United States District Court, D. Kansas
NICHOLAS A. COX, Plaintiff,
ANN (LNU), et al., Defendants.
GERALD L. RUSHFELT, Magistrate Judge.
This case is before the Court on pro se Plaintiff Nicholas A. Cox's request for recusal of the undersigned magistrate judge. On November 19, 2014, the undersigned entered a Memorandum and Order (ECF 250) denying Plaintiff's Motion for Appointment of Counsel or in the alternative Motion for Expert Witness Appointments and order allowing Defendant's Legal Books/Materials (ECF 235) and denying Plaintiff's Motion For Continuance (ECF 241). Upon its own motion, the Court granted Plaintiff 21 days from the date of the order to respond to two pending motions for summary judgment. The Court also directed the Clerk of the Court to transmit to Plaintiff a copy of the "Rules of Practice and Procedure for District and Bankruptcy Court, " effective March 17, 2014, for the United States District Court, District of Kansas.
On November 26, 2014, Plaintiff filed an Objection to Magistrate's Memorandum and Order (ECF 251), which is currently pending before the District Judge. In his Objection, Plaintiff refers to the undersigned's November 19, 2014 Memorandum and Order. Plaintiff states that:
I feel this ruling was disrespectful. It called me a liar in fancy court jargon. I respectfully request that the Court recuse itself because I don't feel that I will be able to give the Court its due respect in the future. (ECF 251 at 3).
The Court will treat this portion of the Objection as a request for recusal.
There are two statutes governing judicial recusal, 28 U.S.C. §§ 144 and 455. For recusal under § 144, the moving party must submit an affidavit showing bias and prejudice. The bias and prejudice must be personal, extrajudicial, and identified by "facts of time, place, persons, occasions, and circumstances." These facts will be accepted as true, but they must be more than conclusions, rumors, beliefs, and opinions. Here, Plaintiff has not filed an affidavit. Without an affidavit showing bias or prejudice and proper identification of events indicating a personal and extrajudicial bias, Plaintiff does not support a request for recusal under 28 U.S.C. § 144.
Under 28 U.S.C. § 455(a) and (b)(1) a judge "shall disqualify himself in any proceeding in which his impartiality might reasonably be questioned" or if "he has a personal bias or prejudice concerning a party." Section (b)(1) is subjective and contains the "extrajudicial source" limitation. Recusal may be appropriate "when a judge's decisions, opinions, or remarks stem from an extrajudicial source-a source outside the judicial proceedings." Recusal is also necessary when a judge's actions or comments "reveal such a high degree of favoritism or antagonism as to make fair judgment impossible."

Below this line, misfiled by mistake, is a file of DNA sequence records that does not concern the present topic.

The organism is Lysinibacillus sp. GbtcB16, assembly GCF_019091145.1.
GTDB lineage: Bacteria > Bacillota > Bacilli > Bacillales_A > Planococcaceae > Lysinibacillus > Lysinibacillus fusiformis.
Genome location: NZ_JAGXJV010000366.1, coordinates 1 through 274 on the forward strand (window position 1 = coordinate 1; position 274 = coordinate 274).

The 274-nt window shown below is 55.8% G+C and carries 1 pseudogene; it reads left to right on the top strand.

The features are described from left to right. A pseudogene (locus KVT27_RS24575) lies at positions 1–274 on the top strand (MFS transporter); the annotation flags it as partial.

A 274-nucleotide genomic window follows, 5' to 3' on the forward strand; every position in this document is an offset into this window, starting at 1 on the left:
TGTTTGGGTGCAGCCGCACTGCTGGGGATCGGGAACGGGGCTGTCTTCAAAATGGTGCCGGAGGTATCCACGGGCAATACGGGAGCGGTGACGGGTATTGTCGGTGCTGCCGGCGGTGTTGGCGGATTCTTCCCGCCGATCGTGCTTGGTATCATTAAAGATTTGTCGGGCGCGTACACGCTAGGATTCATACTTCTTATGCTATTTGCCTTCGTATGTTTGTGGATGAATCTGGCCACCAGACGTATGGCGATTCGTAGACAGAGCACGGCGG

Section 455(a) has a broader reach than subsection (b) and the standard is not subjective, but rather objective. The factual allegations need not be taken as true, and the test is "whether a reasonable person, knowing all the relevant facts, would harbor doubts about the judge's impartiality." A judge has a "continuing duty to ask himself what a reasonable person, knowing all of the relevant facts, would think about his impartiality.'" "The goal of section 455(a) is to avoid even the appearance of partiality."
The initial inquiry-whether a reasonable factual basis exists for questioning the judge's impartiality-is limited to outward manifestations and the reasonable inferences to be drawn from those manifestations. "[T]he judge's actual state of mind, purity of heart, incorruptibility, or lack of partiality are not the issue." "The trial judge must recuse himself when there is the appearance of bias, regardless of whether there is actual bias."
The Tenth Circuit has cautioned that "section 455(a) must not be so broadly construed that it becomes, in effect, presumptive, so that recusal is mandated upon the merest unsubstantiated suggestion of personal bias or prejudice." A judge has "as much obligation... not to recuse when there is no occasion for him to do so as there is for him to do so when there is." Judges have a duty to sit when there is no legitimate reason to recuse. Courts must exercise caution in considering motions for recusal in order to discourage their use for judge shopping or delay.
The Supreme Court has explained that "judicial rulings alone almost never constitute a valid basis for a bias or partiality motion." When no extrajudicial source is relied upon as a ground for recusal, "opinions formed by the judge on the basis of facts introduced or events occurring in the course of the current proceedings, or of prior proceedings, do not constitute a basis for a bias or partiality motion unless they display a deep-seated favoritism or antagonism that would make fair judgment impossible." The Court finds that no reasonable person would believe that the undersigned's November 19, 2014 Memorandum and Order (ECF 250) implicates the level of "deep-seated favoritism or antagonism" that would make recusal proper. Knowing all of the relevant facts, no reasonable person could harbor doubts about the undersigned's impartiality. Because the undersigned has a duty to sit and hear this case where ...